I’m a child in need of accountability.

If not for Fuller’s reminder I wouldn’t have wrapped up my (delicious) reading of All The Light We Cannot See in time to stay on target for our Infinite Winter, which, by the way, sounds like it’s going to last us until mid-January at best, freeing us to pursue a number of other books through our final deadline in March (which was my counterproposal and devious plan all along). I’ve got plenty of books coming for Christmas, and loads of time thanks to my present unemployment sabbatical. I’m also hoping to write a lot more. Fuller gives us sporadic updates about Birdland, destined to be reviewed by Harold Bloom as this generation’s Babe: Pig in the City, but I wonder what keeps him motivated outside of class responsibilities…

Straight from the horse’s mouth in podcasts and posts alike, apparently nothing (sorry, I’m not bothering to cite this). Which is to say, we’re both children steeped in mental wanderlust. I could be generous and credit this to a staggering capacity for wonder, which precludes commitment to any single creative endeavor. Let’s say we’re just too talented and interested in everything to settle into one thing; we’re above that shit. Others might need validation or an identity or a career. Nonsense. Why do anything when you could dabble in everything?

In other words, I need help. To answer a question posed to me during a recent interview (asked without a measure of judgment because it was a shared trait): yes, I’m fickle. I’m so hopelessly in search of understanding in every imaginable direction that my attention gets strained into a bowl of wet, inedible noodles. I’ve often worried about my mind functioning as a sieve. I don’t retain information that others deem important (e.g. as an English teacher, things like plot and the names of characters and places; who cares?). In that same interview, I interpreted this tendency as a boon, i.e. it allows me to engage with experience with relatively fresh, eager eyes. I so unrepentantly let go of so much that I encounter that I can’t help but approach the world with openness; it’s because I’m too open, “too” here being qualified by some external value system that I can’t actually identify nor care to follow even if I could.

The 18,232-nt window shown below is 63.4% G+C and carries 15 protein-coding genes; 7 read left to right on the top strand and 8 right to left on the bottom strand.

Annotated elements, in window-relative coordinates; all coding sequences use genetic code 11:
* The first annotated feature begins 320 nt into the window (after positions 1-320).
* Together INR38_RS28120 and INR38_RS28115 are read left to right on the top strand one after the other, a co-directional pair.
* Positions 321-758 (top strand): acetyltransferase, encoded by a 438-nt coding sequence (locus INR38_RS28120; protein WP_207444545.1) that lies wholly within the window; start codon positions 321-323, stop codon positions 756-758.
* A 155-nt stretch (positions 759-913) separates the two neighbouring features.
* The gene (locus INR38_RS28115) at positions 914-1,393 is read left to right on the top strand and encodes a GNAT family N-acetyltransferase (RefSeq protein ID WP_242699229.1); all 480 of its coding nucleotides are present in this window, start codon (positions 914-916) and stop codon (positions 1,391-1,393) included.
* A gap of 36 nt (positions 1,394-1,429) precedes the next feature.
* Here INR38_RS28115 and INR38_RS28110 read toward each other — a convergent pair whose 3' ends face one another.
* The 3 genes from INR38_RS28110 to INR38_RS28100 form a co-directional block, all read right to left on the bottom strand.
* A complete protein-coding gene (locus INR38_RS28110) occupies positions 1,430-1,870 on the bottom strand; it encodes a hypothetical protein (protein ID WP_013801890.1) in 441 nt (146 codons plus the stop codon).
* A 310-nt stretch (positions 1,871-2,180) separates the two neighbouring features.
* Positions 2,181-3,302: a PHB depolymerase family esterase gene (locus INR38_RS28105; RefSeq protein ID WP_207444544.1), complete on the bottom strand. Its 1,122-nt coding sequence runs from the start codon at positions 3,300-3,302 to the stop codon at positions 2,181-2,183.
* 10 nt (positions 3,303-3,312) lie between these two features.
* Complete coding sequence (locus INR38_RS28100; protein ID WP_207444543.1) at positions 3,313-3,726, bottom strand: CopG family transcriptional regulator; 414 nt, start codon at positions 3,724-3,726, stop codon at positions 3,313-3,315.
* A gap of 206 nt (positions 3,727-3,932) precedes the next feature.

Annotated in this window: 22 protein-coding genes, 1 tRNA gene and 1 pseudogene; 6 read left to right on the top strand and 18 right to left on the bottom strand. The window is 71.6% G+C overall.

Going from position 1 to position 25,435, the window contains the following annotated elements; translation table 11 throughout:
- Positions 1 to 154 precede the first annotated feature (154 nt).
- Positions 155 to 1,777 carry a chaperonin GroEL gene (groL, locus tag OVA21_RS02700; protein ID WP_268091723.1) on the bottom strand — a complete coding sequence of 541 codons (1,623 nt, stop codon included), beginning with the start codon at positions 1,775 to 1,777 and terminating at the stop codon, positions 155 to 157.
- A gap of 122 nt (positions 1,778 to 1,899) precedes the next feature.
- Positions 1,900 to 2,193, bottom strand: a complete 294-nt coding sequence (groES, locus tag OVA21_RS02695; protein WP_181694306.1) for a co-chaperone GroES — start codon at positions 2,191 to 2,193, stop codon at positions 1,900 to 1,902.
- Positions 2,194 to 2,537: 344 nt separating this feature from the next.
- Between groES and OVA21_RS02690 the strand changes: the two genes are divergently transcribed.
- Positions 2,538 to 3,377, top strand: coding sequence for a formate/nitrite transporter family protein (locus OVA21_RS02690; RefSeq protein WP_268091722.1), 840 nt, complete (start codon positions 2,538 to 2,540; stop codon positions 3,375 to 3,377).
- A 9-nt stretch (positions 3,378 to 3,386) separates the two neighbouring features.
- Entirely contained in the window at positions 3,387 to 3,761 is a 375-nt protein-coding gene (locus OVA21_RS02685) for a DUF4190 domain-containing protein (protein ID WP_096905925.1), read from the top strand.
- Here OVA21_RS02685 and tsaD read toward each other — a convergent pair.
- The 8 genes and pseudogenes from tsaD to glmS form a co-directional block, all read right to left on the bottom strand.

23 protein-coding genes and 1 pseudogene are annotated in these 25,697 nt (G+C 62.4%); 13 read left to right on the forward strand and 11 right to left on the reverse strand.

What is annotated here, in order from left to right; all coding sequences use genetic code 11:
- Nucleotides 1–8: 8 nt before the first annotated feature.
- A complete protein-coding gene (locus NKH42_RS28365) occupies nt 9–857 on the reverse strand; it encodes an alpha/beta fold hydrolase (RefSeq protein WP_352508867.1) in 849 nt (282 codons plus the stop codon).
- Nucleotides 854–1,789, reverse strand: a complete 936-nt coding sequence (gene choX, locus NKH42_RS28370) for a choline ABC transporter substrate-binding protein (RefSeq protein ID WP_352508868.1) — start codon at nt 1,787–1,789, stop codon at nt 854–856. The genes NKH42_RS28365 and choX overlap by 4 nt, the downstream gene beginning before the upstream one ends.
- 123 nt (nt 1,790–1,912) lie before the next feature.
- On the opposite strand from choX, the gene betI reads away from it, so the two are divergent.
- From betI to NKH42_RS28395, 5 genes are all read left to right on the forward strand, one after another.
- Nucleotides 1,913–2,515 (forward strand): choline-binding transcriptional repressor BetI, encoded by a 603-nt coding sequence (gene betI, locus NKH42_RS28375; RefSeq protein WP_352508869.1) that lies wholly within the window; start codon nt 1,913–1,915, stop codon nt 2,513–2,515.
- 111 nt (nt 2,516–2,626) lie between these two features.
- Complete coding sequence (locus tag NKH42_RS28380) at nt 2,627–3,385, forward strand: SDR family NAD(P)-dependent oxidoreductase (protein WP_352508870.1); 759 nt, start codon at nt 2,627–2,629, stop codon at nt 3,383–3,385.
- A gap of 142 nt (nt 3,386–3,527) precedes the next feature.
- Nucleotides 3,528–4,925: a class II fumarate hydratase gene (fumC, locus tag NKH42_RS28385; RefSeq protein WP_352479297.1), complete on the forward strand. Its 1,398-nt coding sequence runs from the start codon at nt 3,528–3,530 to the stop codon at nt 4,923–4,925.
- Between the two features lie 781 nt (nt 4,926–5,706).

But before I keep blowing myself for something that I could easily label “ignorance” (a Cypher-esque willed, blissful oblivion), let me apologize for making Fuller complicit in my clearly personal way of being. Instead, let me thank him for being the accountability I need to sit down and complete something.

How about I throw down a gauntlet and call it Infinite Spring/Summer: finish a draft of a lengthy piece of writing. Fuller’s written about his hopes for completion, so I’m laying it out there again in front of him for extra incentive. Truly, it’s a selfish gauntlet. I’m just trying to motivate myself by coercing him into what’s likely to be an uninspired “sure, dude, let’s do this.”

Or I could “grow up” and let that somehow translate to “revise that shitty young adult novel you wrote.”

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